List of Intel manufacturing sites

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The following is a list of Intel's manufacturing and assembly/test sites. Processors are manufactured in semiconductor fabrication plants ("fabs") which are then sent to assembly and testing sites before delivery to customers. Approximately 75% of Intel's semiconductor fabrication is performed in the USA.[1]

Current fab sites[edit]

Intel Ocotillo campus in Chandler, Arizona, USA
Intel Ronler Acres in Hillsboro, Oregon, USA
Intel F28 in Kiryat Gat, Israel
Fab name Fab location Production start year Process (wafer, node)
D1B United States USA, Oregon, Hillsboro 1996 300mm, Development
RB1 United States USA, Oregon, Hillsboro 2001 300mm, Development
D1C United States USA, Oregon, Hillsboro 2001 300mm, Development
RP1 United States USA, Oregon, Hillsboro 2001 300mm, Research
D1D United States USA, Oregon, Hillsboro 2003 300mm, Development
D1X United States USA, Oregon, Hillsboro 2013 300mm, Development
Fab 11X United States USA, New Mexico, Rio Rancho 1995 upgrade 2020/2021 with 22/14 300mm, 45 nm/32 nm, Packaging
Fab 12 United States USA, Arizona, Chandler 2006 300mm, 22 nm/14 nm/10 nm
Fab 22 United States USA, Arizona, Chandler 2002 300mm, 22 nm/14 nm/10 nm
Fab 24 Republic of Ireland Ireland, Leixlip 2006 300mm, 14 nm[2]
Fab 28a Israel Israel, Kiryat Gat 1996 300mm, 22 nm
Fab 28 Israel Israel, Kiryat Gat (2023) 300mm, 22nm/14nm/10nm[3][4]
Fab 38 Israel Israel, Kiryat Gat (2024) 300mm, 22 nm[5]
Fab 32 United States USA, Arizona, Chandler 2007 300mm, 22 nm/14 nm/10 nm
Fab 34 Republic of Ireland Ireland, Leixlip (2023) 300mm,Intel 4(previously node 7nm) nm[6]
Fab 42 United States USA, Arizona, Chandler 2020 300mm, 10 nm/5 nm (2024)
Fab 52 United States USA, Arizona, Chandler (2024)[7] 300mm, Intel 20A 
Fab 62 United States USA, Arizona, Chandler (2024)[7] 300mm,Intel20A 
United States USA, Ohio, Licking County (2024-2025) 300mm, 5 nm
SC2 United States USA, California, Santa Clara Reticle/Masks, Intel Mask Operations[8]
Malaysia Malaysia, Kedah, Kulim (2024) 300mm, Packaging[9]
Germany Germany, Magdeburg, Saxony-Anhalt (2027) [10]
Italy Italy (2025-2027) 300mm, Packaging[11]

Past fab sites[edit]

Fab name Fab location Opened Closed Notes
Fab 1 United States USA, California, Mountain View 1968 1981 Formerly located at 365 East Middlefield Road.[12]
Fab 2 United States USA, California, Santa Clara 1968 2009 Located in building SC1, at the corner of Bowers Ave. and Central Expressway[13]
Fab 1A United States USA, California, Santa Clara 1980 1991 Located on Mission College Boulevard
Fab 3 United States USA, California, Livermore 1972 1991 Plant began making wafers in April 1973. First plant outside of the Santa Clara area, and is where the famous Bunny Suits were first introduced.[14] Located on North Mines Road.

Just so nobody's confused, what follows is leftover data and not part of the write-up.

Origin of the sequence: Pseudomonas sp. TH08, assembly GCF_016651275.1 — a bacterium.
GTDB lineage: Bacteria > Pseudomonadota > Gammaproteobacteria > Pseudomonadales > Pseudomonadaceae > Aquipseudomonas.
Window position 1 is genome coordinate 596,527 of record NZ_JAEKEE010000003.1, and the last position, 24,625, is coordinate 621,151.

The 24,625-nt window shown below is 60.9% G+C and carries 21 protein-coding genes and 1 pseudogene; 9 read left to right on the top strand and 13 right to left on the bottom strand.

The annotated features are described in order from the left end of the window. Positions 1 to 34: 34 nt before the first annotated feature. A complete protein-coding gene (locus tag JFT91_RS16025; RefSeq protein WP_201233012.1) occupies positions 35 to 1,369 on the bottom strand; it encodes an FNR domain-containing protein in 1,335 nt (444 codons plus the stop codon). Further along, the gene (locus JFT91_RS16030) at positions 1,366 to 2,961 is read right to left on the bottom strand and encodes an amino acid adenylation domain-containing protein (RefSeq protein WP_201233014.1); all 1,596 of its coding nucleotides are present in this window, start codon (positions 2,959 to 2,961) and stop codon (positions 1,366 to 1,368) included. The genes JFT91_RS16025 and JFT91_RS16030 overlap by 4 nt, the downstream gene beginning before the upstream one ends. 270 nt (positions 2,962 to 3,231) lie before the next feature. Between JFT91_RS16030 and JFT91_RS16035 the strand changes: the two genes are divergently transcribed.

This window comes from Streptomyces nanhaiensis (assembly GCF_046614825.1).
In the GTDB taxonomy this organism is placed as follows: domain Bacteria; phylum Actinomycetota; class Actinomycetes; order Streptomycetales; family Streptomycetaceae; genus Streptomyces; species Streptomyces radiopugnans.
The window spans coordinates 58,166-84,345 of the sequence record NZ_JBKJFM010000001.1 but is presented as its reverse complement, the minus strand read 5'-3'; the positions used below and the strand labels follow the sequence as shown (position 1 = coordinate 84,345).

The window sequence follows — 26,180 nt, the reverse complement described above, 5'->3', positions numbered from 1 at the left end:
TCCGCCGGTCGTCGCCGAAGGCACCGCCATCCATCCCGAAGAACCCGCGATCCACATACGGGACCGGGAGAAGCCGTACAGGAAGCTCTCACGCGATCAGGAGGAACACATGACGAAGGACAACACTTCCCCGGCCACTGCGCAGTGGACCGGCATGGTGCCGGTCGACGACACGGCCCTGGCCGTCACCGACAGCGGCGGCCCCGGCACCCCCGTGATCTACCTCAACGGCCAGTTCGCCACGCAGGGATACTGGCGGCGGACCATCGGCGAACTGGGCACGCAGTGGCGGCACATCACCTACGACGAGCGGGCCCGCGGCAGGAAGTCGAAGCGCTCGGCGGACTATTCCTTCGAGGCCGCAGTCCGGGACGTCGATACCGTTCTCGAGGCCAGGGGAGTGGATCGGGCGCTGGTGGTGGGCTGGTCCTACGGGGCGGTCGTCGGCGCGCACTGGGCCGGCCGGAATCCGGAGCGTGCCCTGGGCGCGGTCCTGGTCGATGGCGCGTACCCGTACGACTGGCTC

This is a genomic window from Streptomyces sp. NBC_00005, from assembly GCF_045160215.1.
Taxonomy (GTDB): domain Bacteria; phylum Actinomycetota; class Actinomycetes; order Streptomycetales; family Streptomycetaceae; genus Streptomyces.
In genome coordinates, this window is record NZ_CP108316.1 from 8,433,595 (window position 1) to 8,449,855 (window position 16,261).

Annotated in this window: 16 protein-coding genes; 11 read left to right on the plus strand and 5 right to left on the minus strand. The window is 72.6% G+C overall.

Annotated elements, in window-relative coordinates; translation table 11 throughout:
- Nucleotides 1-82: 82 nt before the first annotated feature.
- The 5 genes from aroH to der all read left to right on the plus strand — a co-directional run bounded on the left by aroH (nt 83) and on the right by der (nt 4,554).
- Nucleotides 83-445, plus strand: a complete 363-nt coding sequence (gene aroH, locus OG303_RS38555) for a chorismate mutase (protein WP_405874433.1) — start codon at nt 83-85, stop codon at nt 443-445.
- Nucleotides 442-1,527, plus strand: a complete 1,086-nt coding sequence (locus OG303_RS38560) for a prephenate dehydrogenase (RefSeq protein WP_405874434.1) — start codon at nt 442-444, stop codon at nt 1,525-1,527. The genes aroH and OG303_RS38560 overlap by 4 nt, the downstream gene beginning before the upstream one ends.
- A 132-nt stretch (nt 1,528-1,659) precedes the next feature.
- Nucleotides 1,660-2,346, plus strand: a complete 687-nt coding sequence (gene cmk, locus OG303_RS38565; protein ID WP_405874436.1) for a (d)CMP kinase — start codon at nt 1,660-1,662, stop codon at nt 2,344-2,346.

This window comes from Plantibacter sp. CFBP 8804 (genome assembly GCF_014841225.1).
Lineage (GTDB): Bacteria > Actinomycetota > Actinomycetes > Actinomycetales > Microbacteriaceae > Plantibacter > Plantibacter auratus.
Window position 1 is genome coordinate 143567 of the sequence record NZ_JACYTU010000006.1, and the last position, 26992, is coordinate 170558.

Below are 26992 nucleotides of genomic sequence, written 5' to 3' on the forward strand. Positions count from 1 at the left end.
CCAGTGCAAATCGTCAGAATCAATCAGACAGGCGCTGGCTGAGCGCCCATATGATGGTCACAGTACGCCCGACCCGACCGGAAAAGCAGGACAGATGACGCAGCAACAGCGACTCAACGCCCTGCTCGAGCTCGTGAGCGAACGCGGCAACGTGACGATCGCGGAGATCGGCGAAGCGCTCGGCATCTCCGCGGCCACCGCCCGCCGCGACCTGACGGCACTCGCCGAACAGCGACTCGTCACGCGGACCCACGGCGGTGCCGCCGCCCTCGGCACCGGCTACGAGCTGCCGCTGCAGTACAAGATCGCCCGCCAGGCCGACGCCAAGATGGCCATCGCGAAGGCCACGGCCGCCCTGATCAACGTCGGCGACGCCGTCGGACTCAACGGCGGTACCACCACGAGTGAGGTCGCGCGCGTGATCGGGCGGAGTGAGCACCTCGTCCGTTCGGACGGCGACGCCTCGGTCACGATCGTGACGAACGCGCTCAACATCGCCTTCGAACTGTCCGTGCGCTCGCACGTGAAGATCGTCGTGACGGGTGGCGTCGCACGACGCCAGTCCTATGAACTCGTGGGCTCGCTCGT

Fab 4 United States USA, Oregon, Aloha 1976 1996 (decommissioned)
2016 (demolished)
First wafer manufacturing plant outside of Silicon Valley and first facility in what is now known as Oregon's Silicon Forest. Production began for 3-inch wafers.[15]
Fab 5 / D1 United States USA, Oregon, Aloha Previously a development facility, then production facility. Currently inactive.[16]
Fab 6 United States USA, Arizona, Chandler 1980 2000 First silicon wafer manufacturing facility in Arizona. Key architecture was the 286 microprocessor.
Fab 7 United States USA, New Mexico, Rio Rancho 1980 2002
2005 (converted to test facility)
Production focused on flash memory chips. By the time production stopped, plant was producing 0.35 micron-6 inch wafers. In 2005, $105 million was invested to temporarily turn Fab 7 into a testing facility.[17]
Fab 8 Israel Israel, Jerusalem 1985 2008
2009 (converted to die prep facility)
First Fab outside of the United States. Ended production with, what was at the time, the last 6-inch wafer fab. Building was converted into die prep facility to support nearby Fab 28.[18]
Fab 9 United States USA, New Mexico, Rio Rancho 1987 Facility eventually expanded to merge with Fab 11 in 1999.[19]
D2 United States USA, California, Santa Clara 1989 2009 (decommissioned) After being decommissioned, was converted into a data center.[20]
Fab 10 / IFO Republic of Ireland Ireland, Leixlip
Fab 11 United States USA, New Mexico, Rio Rancho (see Notes for Fab 9)
Fab 14 Republic of Ireland Ireland, Leixlip
Fab 15 / D1A United States USA, Oregon, Aloha 2003 (converted to assembly / test) Previously a development Fab named D1A before construction began on D1B in 1994.[21]
Fab 16 United States USA, Texas, Ft. Worth (never opened) 2003 (cancelled) Planned to open in Ft. Worth, Texas in 1999, but was eventually cancelled in 2003.[22]
Fab 17 United States USA, Massachusetts, Hudson 1998 (acquired from DEC) 2014 Facility used older technology and closed (along with Fab 11X) because site was not large enough to accommodate a leading-edge fab. Made specialty products on the trailing edge of chip technology, and was last to make chips on 200-millimeter silicon wafers.[23]
Fab 20 / D1B United States USA, Oregon, Hillsboro